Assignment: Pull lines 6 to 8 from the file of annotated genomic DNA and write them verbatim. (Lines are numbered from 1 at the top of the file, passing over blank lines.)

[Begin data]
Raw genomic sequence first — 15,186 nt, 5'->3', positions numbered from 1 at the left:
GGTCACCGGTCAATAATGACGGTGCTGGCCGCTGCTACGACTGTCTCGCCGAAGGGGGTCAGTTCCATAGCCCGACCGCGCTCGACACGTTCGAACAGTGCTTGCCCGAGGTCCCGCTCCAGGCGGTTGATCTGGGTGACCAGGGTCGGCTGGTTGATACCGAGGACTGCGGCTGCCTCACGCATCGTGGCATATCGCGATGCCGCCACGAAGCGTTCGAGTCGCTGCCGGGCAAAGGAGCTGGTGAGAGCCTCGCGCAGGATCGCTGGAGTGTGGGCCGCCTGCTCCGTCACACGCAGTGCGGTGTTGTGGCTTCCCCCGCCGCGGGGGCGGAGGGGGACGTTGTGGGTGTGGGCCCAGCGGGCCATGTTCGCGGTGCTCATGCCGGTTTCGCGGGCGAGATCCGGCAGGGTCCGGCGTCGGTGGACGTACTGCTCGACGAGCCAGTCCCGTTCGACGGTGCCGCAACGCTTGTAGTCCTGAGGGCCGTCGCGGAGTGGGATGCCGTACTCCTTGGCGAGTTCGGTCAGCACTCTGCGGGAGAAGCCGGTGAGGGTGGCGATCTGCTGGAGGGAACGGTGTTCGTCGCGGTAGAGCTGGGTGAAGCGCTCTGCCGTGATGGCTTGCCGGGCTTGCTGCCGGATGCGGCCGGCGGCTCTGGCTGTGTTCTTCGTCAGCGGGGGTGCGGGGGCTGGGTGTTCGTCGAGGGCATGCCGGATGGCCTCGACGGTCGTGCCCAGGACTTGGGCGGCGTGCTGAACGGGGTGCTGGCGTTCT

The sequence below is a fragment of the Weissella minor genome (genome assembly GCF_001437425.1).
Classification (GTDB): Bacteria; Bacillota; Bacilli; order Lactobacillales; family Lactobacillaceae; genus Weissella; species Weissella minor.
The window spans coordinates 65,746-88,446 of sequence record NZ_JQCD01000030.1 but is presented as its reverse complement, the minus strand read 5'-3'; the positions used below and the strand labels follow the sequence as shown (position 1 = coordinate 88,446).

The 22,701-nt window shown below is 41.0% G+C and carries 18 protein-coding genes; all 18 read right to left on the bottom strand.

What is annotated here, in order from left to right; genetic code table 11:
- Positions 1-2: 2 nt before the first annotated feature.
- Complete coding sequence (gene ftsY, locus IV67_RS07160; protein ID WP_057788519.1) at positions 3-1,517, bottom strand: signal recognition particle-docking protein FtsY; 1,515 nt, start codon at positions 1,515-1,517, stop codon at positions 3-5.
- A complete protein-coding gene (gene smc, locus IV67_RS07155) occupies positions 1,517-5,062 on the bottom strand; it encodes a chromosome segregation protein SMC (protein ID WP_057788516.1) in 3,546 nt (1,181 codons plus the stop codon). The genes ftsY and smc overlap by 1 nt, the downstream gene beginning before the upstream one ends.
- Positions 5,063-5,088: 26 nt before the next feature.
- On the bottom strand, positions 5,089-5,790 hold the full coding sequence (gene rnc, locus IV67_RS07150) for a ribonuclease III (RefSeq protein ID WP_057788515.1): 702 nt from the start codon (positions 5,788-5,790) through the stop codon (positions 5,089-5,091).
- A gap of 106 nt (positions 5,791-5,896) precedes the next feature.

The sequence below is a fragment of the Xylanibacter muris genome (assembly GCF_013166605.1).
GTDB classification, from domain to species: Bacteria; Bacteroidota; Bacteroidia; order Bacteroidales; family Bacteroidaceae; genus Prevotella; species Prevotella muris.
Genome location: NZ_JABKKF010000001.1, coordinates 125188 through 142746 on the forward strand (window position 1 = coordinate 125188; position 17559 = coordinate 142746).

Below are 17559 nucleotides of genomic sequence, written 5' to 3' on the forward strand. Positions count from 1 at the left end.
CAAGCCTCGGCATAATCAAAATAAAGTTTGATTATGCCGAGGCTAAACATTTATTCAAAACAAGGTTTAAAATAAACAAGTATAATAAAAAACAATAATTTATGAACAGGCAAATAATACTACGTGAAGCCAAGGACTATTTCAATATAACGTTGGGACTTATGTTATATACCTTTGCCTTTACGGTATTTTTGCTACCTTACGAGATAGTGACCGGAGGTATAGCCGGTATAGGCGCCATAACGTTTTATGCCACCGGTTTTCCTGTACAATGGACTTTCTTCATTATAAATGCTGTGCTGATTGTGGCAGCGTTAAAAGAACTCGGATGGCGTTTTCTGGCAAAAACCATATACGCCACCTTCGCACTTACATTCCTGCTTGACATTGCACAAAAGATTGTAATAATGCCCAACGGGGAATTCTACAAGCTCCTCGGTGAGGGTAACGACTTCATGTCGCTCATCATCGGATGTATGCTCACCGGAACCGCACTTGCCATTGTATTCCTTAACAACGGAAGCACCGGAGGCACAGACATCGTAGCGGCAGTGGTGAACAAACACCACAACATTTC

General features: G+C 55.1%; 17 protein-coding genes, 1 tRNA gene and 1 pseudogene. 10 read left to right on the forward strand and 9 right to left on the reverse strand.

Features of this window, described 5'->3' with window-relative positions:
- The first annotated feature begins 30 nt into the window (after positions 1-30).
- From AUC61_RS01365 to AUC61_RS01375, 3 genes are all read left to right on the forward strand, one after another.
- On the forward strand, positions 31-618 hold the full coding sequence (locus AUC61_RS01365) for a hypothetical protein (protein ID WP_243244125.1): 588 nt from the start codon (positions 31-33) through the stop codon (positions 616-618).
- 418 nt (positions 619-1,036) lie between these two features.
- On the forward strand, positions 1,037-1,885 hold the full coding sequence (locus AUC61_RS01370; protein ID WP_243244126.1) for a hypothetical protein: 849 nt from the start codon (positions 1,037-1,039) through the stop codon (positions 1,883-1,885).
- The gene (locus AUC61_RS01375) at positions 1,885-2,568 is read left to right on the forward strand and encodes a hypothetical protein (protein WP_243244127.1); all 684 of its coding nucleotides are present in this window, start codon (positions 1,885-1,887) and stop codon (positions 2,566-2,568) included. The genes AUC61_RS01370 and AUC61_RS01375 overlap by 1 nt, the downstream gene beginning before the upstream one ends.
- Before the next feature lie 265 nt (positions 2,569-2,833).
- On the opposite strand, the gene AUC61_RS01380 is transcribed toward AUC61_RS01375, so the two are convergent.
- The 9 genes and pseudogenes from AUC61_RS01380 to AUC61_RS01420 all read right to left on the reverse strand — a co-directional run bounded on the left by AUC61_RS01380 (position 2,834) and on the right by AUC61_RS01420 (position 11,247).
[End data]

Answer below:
The 22,701-nt window shown below is 41.0% G+C and carries 18 protein-coding genes; all 18 read right to left on the bottom strand.

What is annotated here, in order from left to right; genetic code table 11:
- Positions 1-2: 2 nt before the first annotated feature.